Republicanism in colonial Virginia

THE Virginians soon felt the deep significance of the injunction: "Put not your trust in princes." When Matthews died (1660), whom Cromwell had appointed Governor of Virginia, the people elected Berkeley. He refused to serve, excepting under royal appointment; and he went to England to congratulate Charles on his accession to the throne, when he was graciously received by the sovereign. The king spoke very kindly of the Virginians, because of their loyalty, and praised them as the "best of his distant children." These manifestations of love were the velvet coverings of the iron hand which soon afterwards signed those decrees of a pliant Parliament which deeply oppressed the Virginians by restrictions upon their commerce, their political franchises and their religious liberty.

Charles gave Berkeley a new commission, and he returned to Virginia prepared to execute his master's will in full. At an election of members for a new House of Burgesses, the candidates of the cavaliers and land-owners were chosen, and Berkeley had as pliant an assembly of royalists as his king possessed in the Parliament. Navigation laws, oppressive to the commerce of the colony, were passed, and Berkeley executed them. Marriage laws, the freedom of elections and almost every other franchise possessed by the people were modified, abridged or abolished. The Church of England was made supreme, and persecution with its fiery broom attempted to sweep Baptists, Friends and other Puritans out of Virginia. When Owen, the bold Quaker preacher, stood with his head covered with his hat before the court at whose bar he had been summoned, and said meekly but firmly, "Tender consciences obey the laws of God however they suffer," the angry reply of the court, in the spirit of the age, was: "There is no toleration for wicked consciences." Berkeley enforced the laws; and Friends and Puritans sought peace and a refuge in the wilds of upper North Carolina, where they formed settlements.

Less tolerant and just than when he was younger and weaker, Berkeley, in the later years of his administration, drifted, in thought and action, with the cavaliers, who hated everything that marked the character of the Puritans. They despised the popular education and consequent elevation of the "common people" of New England; and Berkeley wrote, some years after the restoration of monarchy, "I thank God there are no free schools nor printing in Virginia, and I hope we shall not have them these hundred years. For learning has brought heresy and disobedience and sects into the world, and printing has divulged them, and libels against the best government; God keep us from both!"

Stimulated by oppression, republicanism grew vigorously in Virginia. The men of toil, and righteous ones of the aristocracy, soon formed a powerful republican party. Their strength was increased by the rank injustice of the king, who seems not to have had a clear perception of right and wrong. He gave to profligate favorites large tracts of land in Virginia, some of them under cultivation; and in 1673, he actually gave to Lord Culpepper, a cunning and covetous member of the Commission for Trade and Plantations, and the Earl of Arlington, a heartless spendthrift, "all the dominion of land and water, called Virginia," for the term of thirty-one years.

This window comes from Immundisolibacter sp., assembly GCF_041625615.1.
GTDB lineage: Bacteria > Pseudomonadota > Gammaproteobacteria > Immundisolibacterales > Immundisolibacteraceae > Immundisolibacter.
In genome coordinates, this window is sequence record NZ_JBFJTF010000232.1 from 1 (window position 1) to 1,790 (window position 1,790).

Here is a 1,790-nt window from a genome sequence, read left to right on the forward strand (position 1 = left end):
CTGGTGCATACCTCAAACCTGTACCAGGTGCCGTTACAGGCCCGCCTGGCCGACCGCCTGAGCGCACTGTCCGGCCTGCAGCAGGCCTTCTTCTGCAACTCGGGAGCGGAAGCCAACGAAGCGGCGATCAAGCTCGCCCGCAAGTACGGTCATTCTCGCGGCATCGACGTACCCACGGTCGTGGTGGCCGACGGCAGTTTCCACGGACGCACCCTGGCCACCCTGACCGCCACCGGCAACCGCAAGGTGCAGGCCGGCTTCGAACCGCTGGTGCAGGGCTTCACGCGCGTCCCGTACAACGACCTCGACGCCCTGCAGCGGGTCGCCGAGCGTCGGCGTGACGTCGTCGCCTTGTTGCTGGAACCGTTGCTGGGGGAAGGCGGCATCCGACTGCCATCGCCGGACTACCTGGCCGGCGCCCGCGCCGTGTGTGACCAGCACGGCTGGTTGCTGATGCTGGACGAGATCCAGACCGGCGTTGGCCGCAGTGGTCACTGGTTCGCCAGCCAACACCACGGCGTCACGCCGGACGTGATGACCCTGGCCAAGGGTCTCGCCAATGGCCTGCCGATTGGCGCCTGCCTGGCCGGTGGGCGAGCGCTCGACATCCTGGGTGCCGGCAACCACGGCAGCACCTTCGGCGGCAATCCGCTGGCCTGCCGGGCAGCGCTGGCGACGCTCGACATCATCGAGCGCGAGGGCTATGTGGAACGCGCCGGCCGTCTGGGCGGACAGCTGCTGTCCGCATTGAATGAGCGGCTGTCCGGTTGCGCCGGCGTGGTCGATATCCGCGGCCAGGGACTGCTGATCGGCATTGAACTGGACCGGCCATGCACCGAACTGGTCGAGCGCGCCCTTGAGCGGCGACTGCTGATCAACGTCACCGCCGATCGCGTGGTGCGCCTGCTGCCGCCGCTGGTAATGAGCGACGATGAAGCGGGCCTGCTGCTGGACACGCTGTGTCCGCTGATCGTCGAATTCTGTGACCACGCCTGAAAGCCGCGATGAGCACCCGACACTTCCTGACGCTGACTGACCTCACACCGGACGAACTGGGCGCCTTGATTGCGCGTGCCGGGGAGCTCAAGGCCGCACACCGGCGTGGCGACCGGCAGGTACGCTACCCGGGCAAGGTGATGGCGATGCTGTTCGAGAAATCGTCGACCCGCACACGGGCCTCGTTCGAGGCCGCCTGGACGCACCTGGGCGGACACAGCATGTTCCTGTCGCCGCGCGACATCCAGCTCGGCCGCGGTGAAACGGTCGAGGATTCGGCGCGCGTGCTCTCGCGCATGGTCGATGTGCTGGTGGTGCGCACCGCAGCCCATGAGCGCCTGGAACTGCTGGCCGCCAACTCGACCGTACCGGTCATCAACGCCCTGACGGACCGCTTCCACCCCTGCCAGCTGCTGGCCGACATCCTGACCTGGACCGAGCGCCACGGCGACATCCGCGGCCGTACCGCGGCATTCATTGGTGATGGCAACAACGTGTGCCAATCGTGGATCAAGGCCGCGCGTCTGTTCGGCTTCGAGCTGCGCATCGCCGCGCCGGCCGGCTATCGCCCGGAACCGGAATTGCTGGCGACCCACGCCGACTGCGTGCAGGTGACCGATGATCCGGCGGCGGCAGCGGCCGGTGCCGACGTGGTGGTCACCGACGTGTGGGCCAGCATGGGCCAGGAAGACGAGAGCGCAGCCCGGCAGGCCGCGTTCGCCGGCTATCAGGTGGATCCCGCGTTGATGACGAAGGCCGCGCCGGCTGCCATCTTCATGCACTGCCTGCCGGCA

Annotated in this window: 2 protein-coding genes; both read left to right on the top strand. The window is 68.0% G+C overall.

This act excited the alarm of the more thoughtful men of the aristocratic assembly, and a committee was appointed to carry a remonstrance to the king. Its mission was unfruitful. The republicans were inflamed with just indignation, and rebellious murmurs were heard everywhere. The toiling people were made to regard the aristocracy as their natural enemies. The latter had the power to promote the welfare of the people at large, but omitted to do so. Everything of a public character was neglected. There were no roads or bridges in Virginia. In boats and along bridle-paths the people were compelled to travel, and to ford or swim the streams. There were no schools. Every planter was compelled to be his own mechanic. Most of the houses of the toilers were mean log-huts with unglazed windows. Villages nowhere existed, for the inhabitants were scattered over a wide domain. Even the capital of the colony consisted only of a church, state-house and eighteen dwellings at the time we are considering, and the Assembly had, until lately, met in the hall of an alehouse.

Meanwhile, the large land-owners were living in luxury in fine mansions in sight of some beautiful rivers. They were surrounded by slaves or indentured servants, and were engaged in a sort of patriarchal life. At the same time Governor Berkeley was clamoring for an increase of salary, while in his stables and his fields he had seventy horses; and large flocks of sheep whitened the broad acres of the Green Spring plantation. The "common people" saw clearly that the tendency of circumstances in Virginia was toward a rich landed aristocracy and an impoverished peasantry, and they longed for a pretext and an opportunity to assert their natural rights.

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